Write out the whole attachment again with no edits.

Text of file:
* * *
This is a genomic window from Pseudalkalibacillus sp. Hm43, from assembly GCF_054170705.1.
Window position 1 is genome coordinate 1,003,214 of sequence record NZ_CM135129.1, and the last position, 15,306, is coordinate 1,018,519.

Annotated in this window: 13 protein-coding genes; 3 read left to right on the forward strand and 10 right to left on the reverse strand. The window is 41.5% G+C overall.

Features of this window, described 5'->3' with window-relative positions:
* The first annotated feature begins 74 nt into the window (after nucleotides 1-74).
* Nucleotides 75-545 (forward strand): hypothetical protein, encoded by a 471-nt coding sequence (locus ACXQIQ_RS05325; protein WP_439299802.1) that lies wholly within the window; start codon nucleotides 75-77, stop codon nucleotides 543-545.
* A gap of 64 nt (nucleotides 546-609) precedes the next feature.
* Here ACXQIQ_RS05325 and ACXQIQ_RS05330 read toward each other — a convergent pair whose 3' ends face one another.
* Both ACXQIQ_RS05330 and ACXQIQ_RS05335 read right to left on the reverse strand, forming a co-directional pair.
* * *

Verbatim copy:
This is a genomic window from Pseudalkalibacillus sp. Hm43, from assembly GCF_054170705.1.
Window position 1 is genome coordinate 1,003,214 of sequence record NZ_CM135129.1, and the last position, 15,306, is coordinate 1,018,519.

Annotated in this window: 13 protein-coding genes; 3 read left to right on the forward strand and 10 right to left on the reverse strand. The window is 41.5% G+C overall.

Features of this window, described 5'->3' with window-relative positions:
* The first annotated feature begins 74 nt into the window (after nucleotides 1-74).
* Nucleotides 75-545 (forward strand): hypothetical protein, encoded by a 471-nt coding sequence (locus ACXQIQ_RS05325; protein WP_439299802.1) that lies wholly within the window; start codon nucleotides 75-77, stop codon nucleotides 543-545.
* A gap of 64 nt (nucleotides 546-609) precedes the next feature.
* Here ACXQIQ_RS05325 and ACXQIQ_RS05330 read toward each other — a convergent pair whose 3' ends face one another.
* Both ACXQIQ_RS05330 and ACXQIQ_RS05335 read right to left on the reverse strand, forming a co-directional pair.